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IAVA | January 25, 2018

IAVA Daily News Brief – January 25, 2018


Today’s Top Stories

The comments come as legislation to overhaul the Department of Veterans Affairs health care offerings sits stalled in both the House and Senate, due to a series of budget and eligibility concerns. Senate Veterans’ Affairs Committee Chairman Johnny Isakson, R-Ga., had asked for the feedback from the White House in hopes it would serve as “a catalyst” to restart talks. |  Military Times >>

Chronic pain is the most common ailment that VA doctors treat, Hayes said. It affects about half of veterans, and three-fourths of women veterans, he said. In 2012, 2 million veterans nationally had some kind of chronic-pain diagnosis, and about a third of those patients were on opioids, Hayes said. About 40 percent of returning veterans have post-traumatic stress syndrome, which further complicates pain treatment, he said. | Winston-Salem Journal >>

The U.S. Department of Health and Human Services’ Centers for Medicare and Medicaid Services and the Department of Veterans Affairs have partnered to share data, analytics and best practices to curtail the fraudulent claims paid by the agencies. The partnership is designed to leverage CMS’ programs and tools and apply them to the VA’s programs. Under VA Secretary David Shulkin, MD, the VA has been working to modernize the agency and improve healthcare for veterans. President Trump has made the reform effort a top priority, vowing to investigate misconduct. | Healthcare IT News >>

Iraq and Afghanistan

A federal judge late Tuesday said U.S. authorities must give 72 hours’ notice before transferring an American held for four months without charges in Iraq to another country, to give his attorneys with the American Civil Liberties Union time to contest a move. | The Washington Post >>

Save the Children has temporarily suspended all of its operations in Afghanistan, after gunmen carried out a brutal attack on its provincial office in Jalalabad on Wednesday, killing three staff members in an assault that also included explosives. “All other staff have been safely rescued from the office,” Save the Children president and CEO Carolyn Miles said. “Four [staff members] were injured in the attack and are receiving medical treatment.” | NPR >>

The problem is that, even after 17 years of hard lessons to the contrary, most Americans – and administration spokespeople – insist on viewing ISIS as a linear, conventional threat. A quick look at color-coded Syria maps gives the obvious impression that ISIS as a conventional military force indeed has receded. Plentiful U.S. airstrikes, ample American advisory teams, and local Kurdish ground troops combined to devastate Islamic State’s fighters – which is a positive development. | The Hill >>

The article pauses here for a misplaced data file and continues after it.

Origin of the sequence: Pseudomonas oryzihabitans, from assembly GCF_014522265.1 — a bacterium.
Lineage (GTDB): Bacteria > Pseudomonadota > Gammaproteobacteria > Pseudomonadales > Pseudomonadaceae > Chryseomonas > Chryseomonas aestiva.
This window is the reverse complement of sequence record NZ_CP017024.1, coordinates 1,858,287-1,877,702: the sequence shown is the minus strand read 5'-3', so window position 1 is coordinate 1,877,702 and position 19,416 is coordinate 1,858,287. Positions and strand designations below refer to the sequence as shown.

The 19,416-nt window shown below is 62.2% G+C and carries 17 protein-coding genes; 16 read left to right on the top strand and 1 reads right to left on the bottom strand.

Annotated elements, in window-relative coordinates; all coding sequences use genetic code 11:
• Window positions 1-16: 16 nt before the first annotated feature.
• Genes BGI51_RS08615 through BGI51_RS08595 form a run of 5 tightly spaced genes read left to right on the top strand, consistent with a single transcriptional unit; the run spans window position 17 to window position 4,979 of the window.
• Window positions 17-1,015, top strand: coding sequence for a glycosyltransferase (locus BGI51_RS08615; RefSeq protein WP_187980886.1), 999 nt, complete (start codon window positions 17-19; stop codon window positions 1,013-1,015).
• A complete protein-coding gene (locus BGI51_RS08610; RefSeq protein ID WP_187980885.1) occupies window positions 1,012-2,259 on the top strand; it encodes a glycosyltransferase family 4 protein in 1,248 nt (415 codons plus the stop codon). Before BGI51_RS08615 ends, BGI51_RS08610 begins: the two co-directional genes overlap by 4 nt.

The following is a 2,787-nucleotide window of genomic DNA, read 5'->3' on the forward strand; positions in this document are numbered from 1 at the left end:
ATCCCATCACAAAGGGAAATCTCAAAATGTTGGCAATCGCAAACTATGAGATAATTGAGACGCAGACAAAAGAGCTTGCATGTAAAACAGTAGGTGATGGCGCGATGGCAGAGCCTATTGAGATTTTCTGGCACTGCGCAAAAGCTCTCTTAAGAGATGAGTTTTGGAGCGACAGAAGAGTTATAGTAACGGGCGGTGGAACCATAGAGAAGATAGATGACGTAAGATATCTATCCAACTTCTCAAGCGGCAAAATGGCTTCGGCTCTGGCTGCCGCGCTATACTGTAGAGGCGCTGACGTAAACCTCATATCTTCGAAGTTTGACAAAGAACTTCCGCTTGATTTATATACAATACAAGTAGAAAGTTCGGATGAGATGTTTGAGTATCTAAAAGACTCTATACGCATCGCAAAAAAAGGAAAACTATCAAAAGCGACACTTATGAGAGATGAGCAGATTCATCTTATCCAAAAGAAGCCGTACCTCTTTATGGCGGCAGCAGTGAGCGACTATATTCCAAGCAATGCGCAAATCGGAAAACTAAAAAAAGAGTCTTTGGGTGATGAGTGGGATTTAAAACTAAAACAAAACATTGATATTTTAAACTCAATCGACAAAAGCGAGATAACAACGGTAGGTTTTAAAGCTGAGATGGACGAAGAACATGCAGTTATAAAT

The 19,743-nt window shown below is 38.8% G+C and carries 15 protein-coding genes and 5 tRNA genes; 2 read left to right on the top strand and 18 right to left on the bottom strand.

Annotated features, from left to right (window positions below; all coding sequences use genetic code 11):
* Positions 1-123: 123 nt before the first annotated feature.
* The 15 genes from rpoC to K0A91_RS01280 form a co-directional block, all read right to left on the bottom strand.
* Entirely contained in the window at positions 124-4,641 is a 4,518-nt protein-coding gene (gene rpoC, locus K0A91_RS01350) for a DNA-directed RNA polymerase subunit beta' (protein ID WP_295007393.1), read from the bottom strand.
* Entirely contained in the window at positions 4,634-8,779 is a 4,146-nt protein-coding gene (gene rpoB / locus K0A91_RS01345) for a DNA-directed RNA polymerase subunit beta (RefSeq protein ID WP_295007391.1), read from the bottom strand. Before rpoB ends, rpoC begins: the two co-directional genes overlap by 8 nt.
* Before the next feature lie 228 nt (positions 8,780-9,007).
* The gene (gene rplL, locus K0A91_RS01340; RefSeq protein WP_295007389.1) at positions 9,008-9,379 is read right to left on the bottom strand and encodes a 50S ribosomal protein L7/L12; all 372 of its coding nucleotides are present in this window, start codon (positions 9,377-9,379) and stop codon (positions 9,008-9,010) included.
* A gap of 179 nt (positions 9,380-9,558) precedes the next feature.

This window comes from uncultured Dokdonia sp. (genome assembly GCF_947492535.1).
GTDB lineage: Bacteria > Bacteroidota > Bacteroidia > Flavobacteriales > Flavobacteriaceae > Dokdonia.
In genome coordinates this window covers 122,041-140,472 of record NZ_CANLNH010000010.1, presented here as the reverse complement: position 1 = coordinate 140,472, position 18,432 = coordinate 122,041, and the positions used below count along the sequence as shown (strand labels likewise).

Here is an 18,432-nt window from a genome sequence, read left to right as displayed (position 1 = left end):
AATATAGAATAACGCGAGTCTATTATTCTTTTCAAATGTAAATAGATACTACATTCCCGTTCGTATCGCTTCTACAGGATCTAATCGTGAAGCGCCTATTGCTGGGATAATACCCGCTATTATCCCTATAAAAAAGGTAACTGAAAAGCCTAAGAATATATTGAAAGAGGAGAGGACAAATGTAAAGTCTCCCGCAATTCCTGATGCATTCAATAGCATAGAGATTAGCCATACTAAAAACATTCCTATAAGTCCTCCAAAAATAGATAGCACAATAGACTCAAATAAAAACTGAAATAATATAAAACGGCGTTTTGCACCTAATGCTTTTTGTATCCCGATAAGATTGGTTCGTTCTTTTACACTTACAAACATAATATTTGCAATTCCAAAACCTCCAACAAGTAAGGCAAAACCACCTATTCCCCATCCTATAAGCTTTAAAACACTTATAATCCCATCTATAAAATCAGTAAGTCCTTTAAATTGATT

Military Affairs

The decision comes a year after the first women began enlisting in the ground combat units, and it will send female officers to Fort Carson in Colorado, Fort Campbell in Kentucky, and Fort Bliss in Texas. The increase – from two bases now to five – means that there will be women in infantry and armor units at 45 percent of the Army installations that have combat brigades. Until now, the integrated units were only at Fort Hood in Texas and Fort Bragg in North Carolina. |  U.S. News and World Report >>

Breaking rocks is not “punitive punishment,” such as confinement or brig time as a result of a court-martial, Moschetto said. The purpose of correctional custody is “to correct the negative attitudes and motivations of junior enlisted members in order to allow them to meet their initial service obligations.” | Task and Purpose >> 

“The aircraft systems performed as designed and notified the pilot of the issue,” 1st MAW spokeswoman 1st Lt. Karoline Foote told Stars and Stripes in an emailed statement. “The aircrew performed as trained and chose the safest option, landing the aircraft in accordance with standard procedures.” Marine officials sent a maintenance team to the site Wednesday to inspect the Viper and fix any issues to ensure that it was safe to return to Futenma. | Stars and Stripes >>


Two former marines have embarked on a 1,300 mile trek along one of the longest rivers on the African continent. Their trek will eventually take them across three countries. Glen Steyn and Alex Davidson set off of Saturday, making their way through Lesotho, South Africa and Namibia as part of Exped Orange. The duo will follow the Orange river from its source in Lesotho, near a small village called Kwazulu Natal. They will then walk along its banks for more than 1,367 miles to the Atlantic Ocean. | Forces Network >>

It’s something the Winter Garden resident never imagined he’d get to do himself. But now, glass-blowing is one of the the things the U.S. Navy and Army veteran considers therapeutic. The Iowa native spent three years active in the Navy in San Diego and then three years in the reserves back home in Iowa. After 9/11, he decided to go back into the Navy – but not before a fight with cancer. | Orange Observer >>

“It is a dream of mine to cycle across the United States. I choose the Southern Tier for it is only 3,142 miles across the United States and has only one mountain range,” Sefcik said. “Then I thought, ‘If I am going to cycle 3,142 miles, I am going to do it for someone other than myself,’ and chose a way to help my fellow veterans to support the challenges many of them face today.” | Journal & Topics >>

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